Asian stocks fall as Trump ditches Kim summit, but losses limited

HONG KONG — Asian markets mostly fell on Friday as Donald Trump shocked the world by pulling out of next month’s historic summit with Kim Jong Un, though analysts said the losses were tempered by hopes the talks can be rekindled.

Traders had already been nervous in recent days after the US president warned he could pull out of the June 12 meeting with the North Korean leader, while also voicing his displeasure at a deal to avert a trade war with China and threatening tariffs on car imports.

The news Thursday took many by surprise — including North and South Korean officials — and fuelled concerns about the future of a rapprochement that has had many hoping for peace on the divided peninsula.

In a letter released by the White House, Trump told Kim he was canceling the summit because of North Korea’s “anger” and “hostility”. The message came after a key aide to Kim hit out at comments from Vice President Mike Pence, saying they were “ignorant and stupid” and warning the talks could be cancelled.

However, Trump’s letter added that the talks could still go ahead “at a later date”.

For its part, Pyongyang said the decision was “unexpected” and “regrettable” but added: “We again state to the US our willingness to sit face-to-face at any time in any form to resolve the problem”.

“It looks like we are back to fire and fury as the modus operandi for the White House again after President Trump (threatened) a new 25 percent car import tariff and cancelled the summit with North Korea,” said Greg McKenna, chief market strategist at AxiTrader.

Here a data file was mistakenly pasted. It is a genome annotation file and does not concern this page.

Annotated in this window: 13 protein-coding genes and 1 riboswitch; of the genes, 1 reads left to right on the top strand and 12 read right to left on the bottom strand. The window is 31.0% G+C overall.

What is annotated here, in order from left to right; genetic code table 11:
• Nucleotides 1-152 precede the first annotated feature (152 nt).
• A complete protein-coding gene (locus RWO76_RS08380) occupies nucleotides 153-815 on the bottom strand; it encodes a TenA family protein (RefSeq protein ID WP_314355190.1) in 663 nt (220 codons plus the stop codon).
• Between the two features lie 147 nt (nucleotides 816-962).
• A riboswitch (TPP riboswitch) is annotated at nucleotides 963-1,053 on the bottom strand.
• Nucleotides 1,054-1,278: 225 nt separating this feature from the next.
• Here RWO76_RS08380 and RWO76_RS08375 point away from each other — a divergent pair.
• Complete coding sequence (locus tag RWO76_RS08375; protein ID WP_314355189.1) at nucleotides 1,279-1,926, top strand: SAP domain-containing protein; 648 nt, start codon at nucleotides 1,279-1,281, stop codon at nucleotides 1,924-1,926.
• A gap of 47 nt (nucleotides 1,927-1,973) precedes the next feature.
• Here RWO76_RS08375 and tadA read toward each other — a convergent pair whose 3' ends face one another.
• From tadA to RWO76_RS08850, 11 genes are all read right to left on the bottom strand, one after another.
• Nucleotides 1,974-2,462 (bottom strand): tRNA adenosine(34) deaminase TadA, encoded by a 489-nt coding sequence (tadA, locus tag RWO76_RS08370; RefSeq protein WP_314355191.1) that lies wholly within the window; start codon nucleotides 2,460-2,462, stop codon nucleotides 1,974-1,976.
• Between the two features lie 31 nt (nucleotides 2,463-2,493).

“Not only was the summit cancelled but it was back to threatening the DPRK with a military response.”

Fears for oil cap

Wall Street ended lower, while Asian trading was muted. Tokyo ended slightly higher but Hong Kong slipped 0.6 percent and Shanghai shed 0.4 percent. Sydney and Singapore each fell 0.1 percent while Seoul was 0.2 percent lower.

Manila and Kuala Lumpur also fell but Wellington, Taipei and Jakarta were in positive territory.

In early European trade London, Frankfurt and Paris all rose 0.5 percent.

While warning the issue remained fragile, analysts said there was still hope the meeting would go ahead.

“As we’ve seen countless times before, the president tends to walk back some of his more boisterous rhetoric time and time again,” said Stephen Innes, head of Asia-Pacific trading at OANDA.